Posted in Movie Reviews on January 09, 2019
Prod 62

James Wan

Running Time
143 min

Arthur Curry learns that he is the heir to the underwater kingdom of Atlantis, and must step forward to lead his people and be a hero to the world.

It would be an understatement to say that DC has had a bumpy road recently, churning out deeply flawed movies back-to-back in an attempt to replicate Marvel’s success with its own cinematic universe.

Where Zack Snyder brought promise to DC, bringing a grittier and darker tone to superheroes similar to what Christopher Nolan did with the Batman trilogy and serving as a perfect counter-balance to Marvel’s light-heartedness, DC and Warner Brothers intervened in the sake of profits.

Batman v Superman (or as I like to call it: BS), Suicide Squad, Justice League, time after time again one can see the direct studio intervention in the form of reshoots, forced light-heartedness, and editing the run-time. This intervention not only dilutes the quality of the film in terms of plot coherence, but also profit (ironically the very reason these studios intervene in film). Aside from Wonder Woman as an outlier, the DC cinematic universe has been on a downward spiral ever since its inception in 2013 with Man of Steel.

With planned standalone films such as Flash and Aquaman being postponed indefinitely, Aquaman in a way is DC’s last hope to saving the cinematic universe.

On paper, Aquaman has a lot going for it. Directed by horror-mastermind James Wan who found blockbuster success directing Fast & Furious 7, and powered by stars such as Nicole Kidman and William Dafoe, it was hoped that Aquaman would learn from the mistake of its predecessors and deliver an original and cohesive storyline.

Unfortunately, Aquaman feels like the aquatic extension of a Transformers movie, mashing what 3 movies into one tenuous storyline, covered with Michael Bay’s CGI pornography, and bloated with so many one-liners in a desperate attempt to make the audience laugh that it makes you want to cry.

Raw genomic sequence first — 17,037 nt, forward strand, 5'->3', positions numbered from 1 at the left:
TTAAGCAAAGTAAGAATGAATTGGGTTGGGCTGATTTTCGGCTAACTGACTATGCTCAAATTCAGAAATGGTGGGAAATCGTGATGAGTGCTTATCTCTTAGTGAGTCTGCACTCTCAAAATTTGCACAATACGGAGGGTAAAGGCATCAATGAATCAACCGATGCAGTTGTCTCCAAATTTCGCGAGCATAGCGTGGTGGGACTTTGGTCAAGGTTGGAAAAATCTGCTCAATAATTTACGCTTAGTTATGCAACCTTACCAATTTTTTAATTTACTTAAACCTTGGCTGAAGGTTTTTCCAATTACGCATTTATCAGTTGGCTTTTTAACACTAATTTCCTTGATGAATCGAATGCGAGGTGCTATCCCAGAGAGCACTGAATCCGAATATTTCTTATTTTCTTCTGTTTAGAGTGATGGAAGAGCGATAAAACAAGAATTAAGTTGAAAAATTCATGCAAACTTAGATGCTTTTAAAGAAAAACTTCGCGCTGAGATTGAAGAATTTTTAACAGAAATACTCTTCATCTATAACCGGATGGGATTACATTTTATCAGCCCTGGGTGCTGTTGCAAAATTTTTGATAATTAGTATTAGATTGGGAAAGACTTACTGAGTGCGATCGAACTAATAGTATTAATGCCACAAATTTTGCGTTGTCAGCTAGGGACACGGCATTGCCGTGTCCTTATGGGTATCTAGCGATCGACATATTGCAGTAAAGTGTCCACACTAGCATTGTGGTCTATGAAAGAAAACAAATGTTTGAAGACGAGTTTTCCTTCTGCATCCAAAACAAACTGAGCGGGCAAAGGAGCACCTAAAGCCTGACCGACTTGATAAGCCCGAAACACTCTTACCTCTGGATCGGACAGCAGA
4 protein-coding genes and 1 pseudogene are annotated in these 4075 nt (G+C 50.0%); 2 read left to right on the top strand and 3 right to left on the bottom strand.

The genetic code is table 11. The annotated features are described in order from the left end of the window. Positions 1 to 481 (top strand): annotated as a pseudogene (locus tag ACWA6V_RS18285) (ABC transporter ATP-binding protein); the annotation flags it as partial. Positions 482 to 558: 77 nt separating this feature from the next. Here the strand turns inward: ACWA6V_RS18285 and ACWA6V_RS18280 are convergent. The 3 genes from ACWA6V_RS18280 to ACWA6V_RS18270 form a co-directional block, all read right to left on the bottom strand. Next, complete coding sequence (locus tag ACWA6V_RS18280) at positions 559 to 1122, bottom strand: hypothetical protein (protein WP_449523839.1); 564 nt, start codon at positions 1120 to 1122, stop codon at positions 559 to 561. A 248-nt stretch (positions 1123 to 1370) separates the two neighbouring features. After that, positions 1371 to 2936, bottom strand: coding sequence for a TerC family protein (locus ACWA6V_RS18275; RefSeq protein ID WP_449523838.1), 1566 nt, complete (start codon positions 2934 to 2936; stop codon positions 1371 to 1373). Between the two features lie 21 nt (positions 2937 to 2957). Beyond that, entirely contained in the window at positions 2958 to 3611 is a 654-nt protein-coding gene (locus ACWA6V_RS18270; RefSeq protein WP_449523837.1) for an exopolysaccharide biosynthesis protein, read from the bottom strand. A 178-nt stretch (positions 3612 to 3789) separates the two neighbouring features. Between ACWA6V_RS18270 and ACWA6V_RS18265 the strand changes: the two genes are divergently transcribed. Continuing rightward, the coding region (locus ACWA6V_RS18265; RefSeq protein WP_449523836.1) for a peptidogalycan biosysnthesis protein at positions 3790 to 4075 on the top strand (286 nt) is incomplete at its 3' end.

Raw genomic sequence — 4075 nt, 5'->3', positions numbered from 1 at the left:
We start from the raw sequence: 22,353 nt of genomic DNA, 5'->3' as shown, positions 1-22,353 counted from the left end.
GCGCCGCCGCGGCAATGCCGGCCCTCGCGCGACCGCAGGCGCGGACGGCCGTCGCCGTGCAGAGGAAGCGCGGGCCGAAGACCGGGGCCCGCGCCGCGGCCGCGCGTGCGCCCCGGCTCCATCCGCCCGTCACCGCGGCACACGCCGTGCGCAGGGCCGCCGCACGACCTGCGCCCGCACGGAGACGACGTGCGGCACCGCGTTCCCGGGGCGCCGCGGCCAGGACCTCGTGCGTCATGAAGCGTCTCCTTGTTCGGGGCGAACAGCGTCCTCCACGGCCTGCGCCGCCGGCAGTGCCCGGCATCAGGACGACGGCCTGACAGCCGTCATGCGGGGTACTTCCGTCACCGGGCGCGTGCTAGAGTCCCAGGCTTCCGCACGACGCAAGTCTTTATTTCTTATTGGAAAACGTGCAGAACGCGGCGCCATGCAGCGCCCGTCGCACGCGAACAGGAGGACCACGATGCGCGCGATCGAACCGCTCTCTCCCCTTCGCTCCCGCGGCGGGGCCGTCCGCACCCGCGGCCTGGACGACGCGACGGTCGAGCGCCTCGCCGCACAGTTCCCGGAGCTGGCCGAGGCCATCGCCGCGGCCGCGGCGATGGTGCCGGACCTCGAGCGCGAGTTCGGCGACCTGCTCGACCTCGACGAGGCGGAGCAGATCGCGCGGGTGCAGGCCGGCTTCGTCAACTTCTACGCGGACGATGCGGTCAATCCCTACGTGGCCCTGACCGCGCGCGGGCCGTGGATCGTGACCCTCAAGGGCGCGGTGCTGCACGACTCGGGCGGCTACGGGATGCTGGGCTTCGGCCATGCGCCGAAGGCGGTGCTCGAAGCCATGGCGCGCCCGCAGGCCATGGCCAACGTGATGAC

People who praise Aquaman for its self-awareness as to its own goofiness is like when I hand in an essay to my professor: just because I know it’s trash doesn’t make it gold.

In its 143 minute runtime, Aquaman tries to explore the superhero’s origin story, the world of Atlantis, and his rivalry with Black Manta. While all of these different storylines had promise, they each require independent treatment. By mashing them all together into a melting pot of a movie, instead of leaving opportunity to explore these storylines in future sequels, Aquaman oversimplifies these stroylines into child-like tantrums. Black Manta, Aquaman’s mother, and the kings of Atlantis are all reduced to either plot-devices, characters that serve to deliver exposition, or just to have them get thrown around by Aquaman. This removes any notion of character development for Aquaman, who treats his own progression from fish man to fish lord as a joke.

This leads to simply wasted potential. With such a talented cast, one would have hoped for some depth to the characters and meaning to the overarching storyline as a result. Instead their talents are wasted by acting out the cardboard cut-out characters that have been written for them. While Jason Momoa can be charming, with such a long run-time he ends up becoming insufferable.

One thing that can be praised about Aquaman is its beautiful cinematography. Where fight scenes are excellently choreographed and removed of the nauseating shaky-cam we’re used to seeing. CGI is largely well implemented and the score is fitting. So audiences will find some comfort in the beauty of the spectacle on screen, at least before the run time starts dragging it out.

All in all, Aquaman will most likely be the death knell of the DC cinematic universe, and that’s probably a good thing. If film studios want audiences to invest their time and money into their cinematic universes by going to see each new entry, they must learn to do the same. It is DC’s desperation to match Marvel which led to the financial losses and bitter distaste in audience’s mouths after leaving the cinema time and time again. Perhaps with Aquaman, DC can hit the reset button and take time to plan anew.

In Summary

The Good
  • Aesthetic Dialogue
The Bad
  • Insufferable Dialogue
  • Bloated Storyline
  • Cardboard Characters